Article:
They hadn’t done chassis tuning on the E-Tense prototype, so back to the petrol car now.
The chassis is soft, and rides well over isolated bumps at all speeds. In this relatively tall car, you feel the roll and pitch, and a sudden crest will send things into mild float.
Because the steering is relatively sharp, you need to be careful to ease it into bends, or the roll can get out of phase with your inputs. Go smoothly and you’ll be rewarded with useful progress. It doesn’t understeer much, there’s good traction in tight bends and unexpected chassis feedback in quicker ones.
But usual crossover rules apply: if this stuff matters to you, buy a hatchback. You can get a nice (and biggish) one for DS 3 money.
The driver assist and lane-keeping are pretty alert and well-calibrated as these things go. Keep them on in the background and they’ll ease the strain, but relying on them is more nerve-wracking than doing the job yourself.
Better to spend money on the excellent matrix LED headlamps, the sort where you leave them on high beam and they automagically cast shadows around other cars so’s not to dazzle.
On the inside
Any nation can make a high-tech car, but only the French can make this one, they’re saying.
It’s about the materials, the jewellery, the motifs. Sure enough that diamond pattern reverberates across the cabin like the print on a headscarf. It’s there in the shape of the switchgear, the graphics of the screens, the vents, the layout. Even the knurling of the switches – using, if you please, a luxury French word: guillochage.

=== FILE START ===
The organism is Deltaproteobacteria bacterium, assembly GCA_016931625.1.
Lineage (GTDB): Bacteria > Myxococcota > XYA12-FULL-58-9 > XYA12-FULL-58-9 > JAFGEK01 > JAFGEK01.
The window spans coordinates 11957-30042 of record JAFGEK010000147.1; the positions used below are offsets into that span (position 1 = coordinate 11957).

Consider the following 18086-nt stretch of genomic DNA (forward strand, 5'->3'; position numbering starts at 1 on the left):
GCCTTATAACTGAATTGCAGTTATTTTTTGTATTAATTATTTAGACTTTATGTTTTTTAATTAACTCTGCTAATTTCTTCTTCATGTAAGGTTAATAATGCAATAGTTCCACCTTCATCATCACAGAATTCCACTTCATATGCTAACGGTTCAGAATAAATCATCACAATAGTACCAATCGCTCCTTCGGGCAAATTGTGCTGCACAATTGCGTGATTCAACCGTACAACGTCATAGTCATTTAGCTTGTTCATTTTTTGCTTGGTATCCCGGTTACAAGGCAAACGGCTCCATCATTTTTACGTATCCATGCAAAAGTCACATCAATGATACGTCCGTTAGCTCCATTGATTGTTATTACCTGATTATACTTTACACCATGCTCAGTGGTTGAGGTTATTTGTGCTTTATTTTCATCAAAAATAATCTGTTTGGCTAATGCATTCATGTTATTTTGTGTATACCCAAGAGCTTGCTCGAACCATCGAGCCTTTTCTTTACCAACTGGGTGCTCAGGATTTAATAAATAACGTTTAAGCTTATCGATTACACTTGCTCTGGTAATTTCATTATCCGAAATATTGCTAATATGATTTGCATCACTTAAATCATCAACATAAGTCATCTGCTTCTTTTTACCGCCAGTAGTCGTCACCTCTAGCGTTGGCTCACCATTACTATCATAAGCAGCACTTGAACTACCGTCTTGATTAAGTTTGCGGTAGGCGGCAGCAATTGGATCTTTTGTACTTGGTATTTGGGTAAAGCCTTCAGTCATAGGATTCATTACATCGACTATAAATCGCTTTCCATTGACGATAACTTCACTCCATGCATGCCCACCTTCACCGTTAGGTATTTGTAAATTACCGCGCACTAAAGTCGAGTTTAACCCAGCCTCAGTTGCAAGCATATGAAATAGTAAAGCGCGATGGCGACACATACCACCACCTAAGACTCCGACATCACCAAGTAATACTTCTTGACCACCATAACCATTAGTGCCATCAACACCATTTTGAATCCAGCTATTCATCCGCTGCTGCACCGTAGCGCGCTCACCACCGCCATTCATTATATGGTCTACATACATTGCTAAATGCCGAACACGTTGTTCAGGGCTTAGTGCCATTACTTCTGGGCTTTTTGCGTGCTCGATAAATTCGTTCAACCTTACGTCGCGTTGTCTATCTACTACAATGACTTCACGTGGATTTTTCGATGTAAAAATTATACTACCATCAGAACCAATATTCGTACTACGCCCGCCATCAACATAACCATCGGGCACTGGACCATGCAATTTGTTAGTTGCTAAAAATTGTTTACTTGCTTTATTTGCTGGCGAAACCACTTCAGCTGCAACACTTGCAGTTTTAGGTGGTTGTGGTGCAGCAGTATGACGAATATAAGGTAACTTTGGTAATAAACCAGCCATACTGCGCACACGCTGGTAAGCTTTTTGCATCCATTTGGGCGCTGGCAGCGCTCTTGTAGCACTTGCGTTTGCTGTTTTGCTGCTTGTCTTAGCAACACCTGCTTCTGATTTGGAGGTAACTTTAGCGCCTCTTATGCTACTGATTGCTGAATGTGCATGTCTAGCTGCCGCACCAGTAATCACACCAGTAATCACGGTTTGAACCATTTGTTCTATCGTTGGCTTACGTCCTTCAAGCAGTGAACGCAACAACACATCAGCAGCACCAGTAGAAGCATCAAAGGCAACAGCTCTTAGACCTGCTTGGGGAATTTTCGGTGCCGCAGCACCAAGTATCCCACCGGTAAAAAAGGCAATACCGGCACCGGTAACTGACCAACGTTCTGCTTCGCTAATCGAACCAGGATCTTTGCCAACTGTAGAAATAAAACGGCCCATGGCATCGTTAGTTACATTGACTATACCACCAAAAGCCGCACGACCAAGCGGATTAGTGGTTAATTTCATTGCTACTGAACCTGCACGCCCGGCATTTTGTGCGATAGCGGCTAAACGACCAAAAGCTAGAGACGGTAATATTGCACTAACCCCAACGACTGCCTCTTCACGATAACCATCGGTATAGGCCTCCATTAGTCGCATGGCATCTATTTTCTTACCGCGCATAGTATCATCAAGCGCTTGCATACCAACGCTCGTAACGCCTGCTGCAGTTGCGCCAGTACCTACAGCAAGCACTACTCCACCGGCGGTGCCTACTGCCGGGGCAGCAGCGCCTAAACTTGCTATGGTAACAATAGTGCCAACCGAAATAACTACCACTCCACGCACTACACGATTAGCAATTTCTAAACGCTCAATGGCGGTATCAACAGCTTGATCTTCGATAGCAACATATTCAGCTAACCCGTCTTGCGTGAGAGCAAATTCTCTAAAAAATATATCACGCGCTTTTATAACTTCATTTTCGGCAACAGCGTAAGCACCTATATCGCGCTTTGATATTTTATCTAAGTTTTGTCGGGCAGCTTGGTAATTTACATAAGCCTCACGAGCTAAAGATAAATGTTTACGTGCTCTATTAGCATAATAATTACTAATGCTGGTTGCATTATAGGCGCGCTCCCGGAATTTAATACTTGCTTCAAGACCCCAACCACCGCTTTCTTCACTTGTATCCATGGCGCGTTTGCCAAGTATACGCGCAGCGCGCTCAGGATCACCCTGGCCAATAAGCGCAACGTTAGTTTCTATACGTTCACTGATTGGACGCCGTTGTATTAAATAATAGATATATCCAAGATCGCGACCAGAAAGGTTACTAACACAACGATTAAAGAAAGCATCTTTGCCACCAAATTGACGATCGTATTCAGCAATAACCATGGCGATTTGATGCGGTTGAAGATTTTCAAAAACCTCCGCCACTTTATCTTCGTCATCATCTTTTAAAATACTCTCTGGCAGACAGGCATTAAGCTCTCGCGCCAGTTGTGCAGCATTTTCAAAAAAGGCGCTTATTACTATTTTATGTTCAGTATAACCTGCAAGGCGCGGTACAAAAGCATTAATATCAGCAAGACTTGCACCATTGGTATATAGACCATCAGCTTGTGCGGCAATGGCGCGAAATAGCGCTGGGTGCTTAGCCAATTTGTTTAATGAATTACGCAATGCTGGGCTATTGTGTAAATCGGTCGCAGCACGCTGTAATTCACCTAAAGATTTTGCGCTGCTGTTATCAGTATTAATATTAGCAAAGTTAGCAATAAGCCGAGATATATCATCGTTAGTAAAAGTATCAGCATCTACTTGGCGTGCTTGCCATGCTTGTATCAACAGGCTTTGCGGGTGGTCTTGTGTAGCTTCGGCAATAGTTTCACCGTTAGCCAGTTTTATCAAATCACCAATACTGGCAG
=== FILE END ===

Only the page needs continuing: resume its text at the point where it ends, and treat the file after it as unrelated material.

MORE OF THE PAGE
Yes it’s blingy but it’s refreshingly distinctive. There is a feeling of plushness about much of the cabin, and the cheaper bits are mostly out of the way.
The centre touchscreen is what we now expect from the PSA Group. Its graphics are OK and the processor snappy. But it could use a couple more hardware switches. The driver gets seek/scan buttons on the steering wheel, but there are none the passenger can reach.
There is a feeling of plushness about much of the cabin, and the cheaper bits are mostly out of the way.
The instruments sacrifice clarity to the diamond design. Sigh. Better shell out for the usefully clear head-up display then.
The front seats hold you nicely. Being stuck in the back isn’t so great. Space doesn’t quite match some of the non-premium mob, and the windows are shallow, with the kick-up to the shark’s fin making it even more claustrophobic. Small kids are going to hate that.
The E-Tense’s cabin space is no botch-up. The battery is shaped to fit where there’s space vacated by absent combustion-engine stuff: under the front seats, in the exhaust tunnel, in place of the fuel tank and spare wheel. Everyone’s legroom is unaffected and the boot is intact too.
The DS 3 Crossback lacks any great rational case. But you can say that for any small crossover. At least this one it serves up an individual design and a sense of luxury.
Whether that’s to your taste is a different matter, but there is of course no accounting for it.
On the road, the decent dynamics, and strong comfort play well, and the handy compactness does make sense of the urban crossover tag.